Matisse is known for his powerful images executed with a strong appreciation for the beauty of color and line. The subject of this exhibition is Matisse’s experimental process, specifically how he developed his work by repeating compositions while using different formal means of expression
One of the great master
Henri Matisse (1869-1954), considered one of the great masters of 20th century art, is known for his powerful images executed with a strong appreciation for the beauty of color and line. Throughout his life Matisse maintained a searching approach to art, repeatedly testing and challenging his means of expression.
Repetition and variation
The subject of this exhibition is Matisse’s experimental process, specifically how the artist developed his work by repeating compositions while using different formal means of expression. Studying this dual facet of repetition and variation in Matisse’s art allows us to better understand the concerns of the man and his art.
This exhibition will present the main phases of Matisse’s development with a selection of paintings that spans Matisse art from around 1900 until the late 1940s.
Painted several identical compositions in different styles
Soon after moving to Paris, Matisse became intrigued with the innovative artistic styles he discovered there. He painted several identical compositions in the style of each. Intrigued with the approach, this led to a continued experiment with pairs and series as a method to explore the potential of painting and push the boundaries of his own expression.
Working in pairs and series
As his own style developed, Matisse found that working in pairs—repeating his images in subtly different ways on canvases of the same dimensions—was a useful approach. Some of these pairs--including the great figure compositions Young Sailor I and II (1906-07), Le Luxe I and II (1907), and Nasturtiums with the Painting “Dance” I and II (1912) all key pictures in his early production , are an important focus of our exhibition.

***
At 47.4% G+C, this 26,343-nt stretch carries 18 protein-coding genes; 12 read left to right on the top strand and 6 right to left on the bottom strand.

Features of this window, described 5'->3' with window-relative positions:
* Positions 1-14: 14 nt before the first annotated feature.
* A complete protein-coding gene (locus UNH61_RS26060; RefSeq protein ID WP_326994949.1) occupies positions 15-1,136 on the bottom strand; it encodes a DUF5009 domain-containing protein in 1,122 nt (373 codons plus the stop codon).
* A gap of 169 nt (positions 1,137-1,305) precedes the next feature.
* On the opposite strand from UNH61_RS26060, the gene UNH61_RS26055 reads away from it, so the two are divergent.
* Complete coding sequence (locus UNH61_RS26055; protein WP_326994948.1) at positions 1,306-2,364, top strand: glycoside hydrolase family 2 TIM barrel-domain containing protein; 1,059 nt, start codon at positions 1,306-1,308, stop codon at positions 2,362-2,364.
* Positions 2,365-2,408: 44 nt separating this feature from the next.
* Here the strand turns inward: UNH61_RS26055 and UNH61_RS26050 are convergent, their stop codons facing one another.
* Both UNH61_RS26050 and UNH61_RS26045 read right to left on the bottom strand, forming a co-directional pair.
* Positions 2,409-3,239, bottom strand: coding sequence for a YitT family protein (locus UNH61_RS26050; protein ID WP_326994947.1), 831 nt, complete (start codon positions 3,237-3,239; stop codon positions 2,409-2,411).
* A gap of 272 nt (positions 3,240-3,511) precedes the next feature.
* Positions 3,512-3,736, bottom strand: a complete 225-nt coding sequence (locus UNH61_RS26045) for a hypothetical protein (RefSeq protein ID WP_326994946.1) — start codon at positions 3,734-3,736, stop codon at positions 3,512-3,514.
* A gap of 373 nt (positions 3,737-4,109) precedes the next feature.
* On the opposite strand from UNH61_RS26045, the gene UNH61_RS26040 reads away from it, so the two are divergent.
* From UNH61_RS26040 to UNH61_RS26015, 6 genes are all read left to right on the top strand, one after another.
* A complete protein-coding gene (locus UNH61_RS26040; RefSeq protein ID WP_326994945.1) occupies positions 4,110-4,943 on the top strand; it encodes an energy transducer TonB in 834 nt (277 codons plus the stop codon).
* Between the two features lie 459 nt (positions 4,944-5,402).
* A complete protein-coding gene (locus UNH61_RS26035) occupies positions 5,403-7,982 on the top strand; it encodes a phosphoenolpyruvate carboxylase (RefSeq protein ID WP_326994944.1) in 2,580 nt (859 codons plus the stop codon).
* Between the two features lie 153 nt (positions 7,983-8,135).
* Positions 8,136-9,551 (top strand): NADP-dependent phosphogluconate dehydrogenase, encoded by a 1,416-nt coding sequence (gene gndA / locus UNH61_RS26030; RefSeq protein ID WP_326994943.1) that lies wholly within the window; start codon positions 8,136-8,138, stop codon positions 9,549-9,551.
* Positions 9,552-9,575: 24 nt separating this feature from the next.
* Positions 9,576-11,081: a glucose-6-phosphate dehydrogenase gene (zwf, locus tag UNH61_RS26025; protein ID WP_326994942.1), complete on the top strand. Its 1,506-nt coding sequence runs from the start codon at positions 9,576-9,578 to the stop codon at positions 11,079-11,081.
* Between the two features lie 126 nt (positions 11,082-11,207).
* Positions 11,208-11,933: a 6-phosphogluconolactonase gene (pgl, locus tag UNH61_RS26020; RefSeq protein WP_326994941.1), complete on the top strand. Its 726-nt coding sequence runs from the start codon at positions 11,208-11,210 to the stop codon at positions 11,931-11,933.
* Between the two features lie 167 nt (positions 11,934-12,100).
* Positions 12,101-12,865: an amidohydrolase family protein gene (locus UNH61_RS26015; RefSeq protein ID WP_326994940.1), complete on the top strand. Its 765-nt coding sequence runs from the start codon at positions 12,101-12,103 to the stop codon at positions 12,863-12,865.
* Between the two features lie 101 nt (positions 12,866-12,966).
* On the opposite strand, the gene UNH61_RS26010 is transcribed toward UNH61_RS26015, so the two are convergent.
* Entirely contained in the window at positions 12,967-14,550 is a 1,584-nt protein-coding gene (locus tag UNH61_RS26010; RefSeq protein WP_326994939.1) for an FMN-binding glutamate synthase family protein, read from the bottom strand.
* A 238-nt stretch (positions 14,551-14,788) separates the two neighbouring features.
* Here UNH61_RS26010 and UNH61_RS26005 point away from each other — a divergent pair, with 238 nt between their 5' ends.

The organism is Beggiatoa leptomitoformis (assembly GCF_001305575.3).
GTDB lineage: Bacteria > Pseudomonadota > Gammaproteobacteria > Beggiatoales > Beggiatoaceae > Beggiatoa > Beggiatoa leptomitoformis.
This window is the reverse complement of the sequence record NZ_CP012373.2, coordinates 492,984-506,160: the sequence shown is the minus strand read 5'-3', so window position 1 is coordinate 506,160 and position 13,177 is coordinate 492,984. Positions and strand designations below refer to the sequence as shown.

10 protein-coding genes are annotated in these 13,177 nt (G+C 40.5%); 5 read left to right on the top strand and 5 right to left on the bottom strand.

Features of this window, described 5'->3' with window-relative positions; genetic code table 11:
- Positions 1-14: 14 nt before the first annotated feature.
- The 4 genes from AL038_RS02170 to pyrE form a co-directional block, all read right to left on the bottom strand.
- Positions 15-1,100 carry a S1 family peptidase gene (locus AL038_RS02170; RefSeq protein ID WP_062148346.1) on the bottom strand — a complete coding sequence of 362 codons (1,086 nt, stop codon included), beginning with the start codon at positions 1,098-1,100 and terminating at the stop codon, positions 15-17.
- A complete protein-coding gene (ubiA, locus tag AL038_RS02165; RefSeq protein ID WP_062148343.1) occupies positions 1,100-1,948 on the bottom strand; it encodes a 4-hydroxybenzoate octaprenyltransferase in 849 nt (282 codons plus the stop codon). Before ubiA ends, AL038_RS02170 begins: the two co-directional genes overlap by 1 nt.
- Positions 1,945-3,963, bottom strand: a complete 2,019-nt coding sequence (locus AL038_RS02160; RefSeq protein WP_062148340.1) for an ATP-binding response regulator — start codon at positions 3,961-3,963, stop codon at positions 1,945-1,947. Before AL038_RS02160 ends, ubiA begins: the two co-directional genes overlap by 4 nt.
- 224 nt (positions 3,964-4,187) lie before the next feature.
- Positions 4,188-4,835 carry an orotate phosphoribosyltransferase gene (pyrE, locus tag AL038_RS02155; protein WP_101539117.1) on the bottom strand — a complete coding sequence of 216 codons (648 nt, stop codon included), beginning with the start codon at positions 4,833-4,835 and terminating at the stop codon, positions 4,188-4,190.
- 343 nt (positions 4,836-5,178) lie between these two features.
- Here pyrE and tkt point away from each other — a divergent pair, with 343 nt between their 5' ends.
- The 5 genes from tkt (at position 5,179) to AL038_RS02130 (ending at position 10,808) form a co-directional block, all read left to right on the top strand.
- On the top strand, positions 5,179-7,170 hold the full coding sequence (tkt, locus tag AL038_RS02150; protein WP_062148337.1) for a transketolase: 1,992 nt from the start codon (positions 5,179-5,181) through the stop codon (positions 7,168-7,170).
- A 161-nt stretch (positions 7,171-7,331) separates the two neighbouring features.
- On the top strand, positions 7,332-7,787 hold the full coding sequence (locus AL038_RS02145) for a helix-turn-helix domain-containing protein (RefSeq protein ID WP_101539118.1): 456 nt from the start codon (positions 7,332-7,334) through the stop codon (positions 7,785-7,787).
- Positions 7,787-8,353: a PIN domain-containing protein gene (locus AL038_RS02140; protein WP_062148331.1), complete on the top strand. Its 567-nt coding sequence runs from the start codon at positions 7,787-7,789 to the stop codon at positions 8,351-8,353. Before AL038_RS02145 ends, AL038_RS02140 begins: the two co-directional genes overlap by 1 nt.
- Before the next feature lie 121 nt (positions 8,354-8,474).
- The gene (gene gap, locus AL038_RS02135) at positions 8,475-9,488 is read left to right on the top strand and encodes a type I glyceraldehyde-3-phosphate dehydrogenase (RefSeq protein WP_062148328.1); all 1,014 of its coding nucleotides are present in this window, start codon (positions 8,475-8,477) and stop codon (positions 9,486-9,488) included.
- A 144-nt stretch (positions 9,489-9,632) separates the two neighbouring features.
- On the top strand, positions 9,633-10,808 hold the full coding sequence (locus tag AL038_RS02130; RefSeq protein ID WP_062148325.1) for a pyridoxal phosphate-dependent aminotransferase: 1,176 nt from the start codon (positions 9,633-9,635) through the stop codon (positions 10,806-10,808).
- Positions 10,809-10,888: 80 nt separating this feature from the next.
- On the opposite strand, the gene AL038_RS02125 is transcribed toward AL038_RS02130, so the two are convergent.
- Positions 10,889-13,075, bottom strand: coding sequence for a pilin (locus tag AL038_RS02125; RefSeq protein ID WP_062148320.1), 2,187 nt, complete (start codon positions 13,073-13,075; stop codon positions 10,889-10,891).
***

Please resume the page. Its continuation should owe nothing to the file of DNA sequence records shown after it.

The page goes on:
By the 1920s, Matisse’s aesthetic explorations had evolved so that he no longer worked strictly in pairs, but rather in series. His subject matter was now still lifes on the beach at Normandy, views from his hotel window in Nice, and odalisques. “My idea,” he explained, “is to push further and deeper into true painting.”
Photographed his works in progress
Matisse had photographed his works in progress in the early years of his career. In the 1930s he took up the procedure again and hired a photographer specifically to document the way in which his compositions dramatically changed from one day to the next. Photography was a way of preserving various states of each painting.
The creative process on public display
In 1945, the photos were presented in an extraordinary exhibition conceived by Matisse himself and installed in the Paris gallery of his friend Aimé Maeght. Colorful canvases such as Le Rêve (1940) and Still Life with Magnolia (1940) were juxtaposed with large black-and-white photographs of the earlier states of the paintings. For the first time, Matisse’s creative process was on public display, and the exhibition confirmed that the journey was as rewarding as the final result.
Paintings, drawings and photographs
The exhibition will include approximately fifty paintings by Matisse, as well as drawings and photographs. New technical studies of the early pairs will be presented in the context of the exhibition and in the accompanying catalogue.
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